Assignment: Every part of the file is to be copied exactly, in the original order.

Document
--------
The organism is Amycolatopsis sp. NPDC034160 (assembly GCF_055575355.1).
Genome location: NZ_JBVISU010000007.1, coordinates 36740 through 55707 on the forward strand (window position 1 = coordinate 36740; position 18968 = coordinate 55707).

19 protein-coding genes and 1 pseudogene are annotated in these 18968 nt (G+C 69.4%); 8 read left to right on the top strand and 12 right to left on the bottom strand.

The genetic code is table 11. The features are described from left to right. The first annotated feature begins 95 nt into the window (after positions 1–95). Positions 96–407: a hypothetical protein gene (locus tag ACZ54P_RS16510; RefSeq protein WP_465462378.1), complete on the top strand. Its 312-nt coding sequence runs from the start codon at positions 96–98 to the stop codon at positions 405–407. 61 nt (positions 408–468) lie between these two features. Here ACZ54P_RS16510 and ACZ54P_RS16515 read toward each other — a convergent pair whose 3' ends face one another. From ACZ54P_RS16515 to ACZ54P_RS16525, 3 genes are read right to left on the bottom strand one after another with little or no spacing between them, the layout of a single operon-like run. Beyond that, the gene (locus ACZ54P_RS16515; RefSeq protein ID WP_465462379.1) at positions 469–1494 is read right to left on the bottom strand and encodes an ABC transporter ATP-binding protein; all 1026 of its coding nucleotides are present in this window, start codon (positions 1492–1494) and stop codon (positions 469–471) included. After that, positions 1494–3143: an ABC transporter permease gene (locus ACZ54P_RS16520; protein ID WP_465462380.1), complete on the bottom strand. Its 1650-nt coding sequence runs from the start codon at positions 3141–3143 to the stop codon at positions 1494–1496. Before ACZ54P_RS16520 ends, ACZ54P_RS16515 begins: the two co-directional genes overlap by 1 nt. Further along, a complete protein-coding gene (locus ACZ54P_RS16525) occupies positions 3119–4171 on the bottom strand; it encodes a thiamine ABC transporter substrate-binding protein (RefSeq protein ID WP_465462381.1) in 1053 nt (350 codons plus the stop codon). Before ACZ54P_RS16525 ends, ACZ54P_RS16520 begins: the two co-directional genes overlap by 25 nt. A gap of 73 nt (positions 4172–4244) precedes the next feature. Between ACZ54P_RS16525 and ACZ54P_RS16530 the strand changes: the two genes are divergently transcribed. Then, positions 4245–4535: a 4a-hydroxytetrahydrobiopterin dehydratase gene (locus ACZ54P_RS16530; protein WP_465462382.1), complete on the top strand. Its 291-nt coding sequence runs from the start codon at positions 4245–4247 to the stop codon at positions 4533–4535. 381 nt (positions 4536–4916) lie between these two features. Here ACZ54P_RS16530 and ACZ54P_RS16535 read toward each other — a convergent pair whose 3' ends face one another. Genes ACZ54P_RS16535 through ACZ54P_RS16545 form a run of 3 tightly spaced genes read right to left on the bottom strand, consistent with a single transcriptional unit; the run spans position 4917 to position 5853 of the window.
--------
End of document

The organism is Amycolatopsis sp. NPDC034160 (assembly GCF_055575355.1).
Genome location: NZ_JBVISU010000007.1, coordinates 36740 through 55707 on the forward strand (window position 1 = coordinate 36740; position 18968 = coordinate 55707).

19 protein-coding genes and 1 pseudogene are annotated in these 18968 nt (G+C 69.4%); 8 read left to right on the top strand and 12 right to left on the bottom strand.

The genetic code is table 11. The features are described from left to right. The first annotated feature begins 95 nt into the window (after positions 1–95). Positions 96–407: a hypothetical protein gene (locus tag ACZ54P_RS16510; RefSeq protein WP_465462378.1), complete on the top strand. Its 312-nt coding sequence runs from the start codon at positions 96–98 to the stop codon at positions 405–407. 61 nt (positions 408–468) lie between these two features. Here ACZ54P_RS16510 and ACZ54P_RS16515 read toward each other — a convergent pair whose 3' ends face one another. From ACZ54P_RS16515 to ACZ54P_RS16525, 3 genes are read right to left on the bottom strand one after another with little or no spacing between them, the layout of a single operon-like run. Beyond that, the gene (locus ACZ54P_RS16515; RefSeq protein ID WP_465462379.1) at positions 469–1494 is read right to left on the bottom strand and encodes an ABC transporter ATP-binding protein; all 1026 of its coding nucleotides are present in this window, start codon (positions 1492–1494) and stop codon (positions 469–471) included. After that, positions 1494–3143: an ABC transporter permease gene (locus ACZ54P_RS16520; protein ID WP_465462380.1), complete on the bottom strand. Its 1650-nt coding sequence runs from the start codon at positions 3141–3143 to the stop codon at positions 1494–1496. Before ACZ54P_RS16520 ends, ACZ54P_RS16515 begins: the two co-directional genes overlap by 1 nt. Further along, a complete protein-coding gene (locus ACZ54P_RS16525) occupies positions 3119–4171 on the bottom strand; it encodes a thiamine ABC transporter substrate-binding protein (RefSeq protein ID WP_465462381.1) in 1053 nt (350 codons plus the stop codon). Before ACZ54P_RS16525 ends, ACZ54P_RS16520 begins: the two co-directional genes overlap by 25 nt. A gap of 73 nt (positions 4172–4244) precedes the next feature. Between ACZ54P_RS16525 and ACZ54P_RS16530 the strand changes: the two genes are divergently transcribed. Then, positions 4245–4535: a 4a-hydroxytetrahydrobiopterin dehydratase gene (locus ACZ54P_RS16530; protein WP_465462382.1), complete on the top strand. Its 291-nt coding sequence runs from the start codon at positions 4245–4247 to the stop codon at positions 4533–4535. 381 nt (positions 4536–4916) lie between these two features. Here ACZ54P_RS16530 and ACZ54P_RS16535 read toward each other — a convergent pair whose 3' ends face one another. Genes ACZ54P_RS16535 through ACZ54P_RS16545 form a run of 3 tightly spaced genes read right to left on the bottom strand, consistent with a single transcriptional unit; the run spans position 4917 to position 5853 of the window.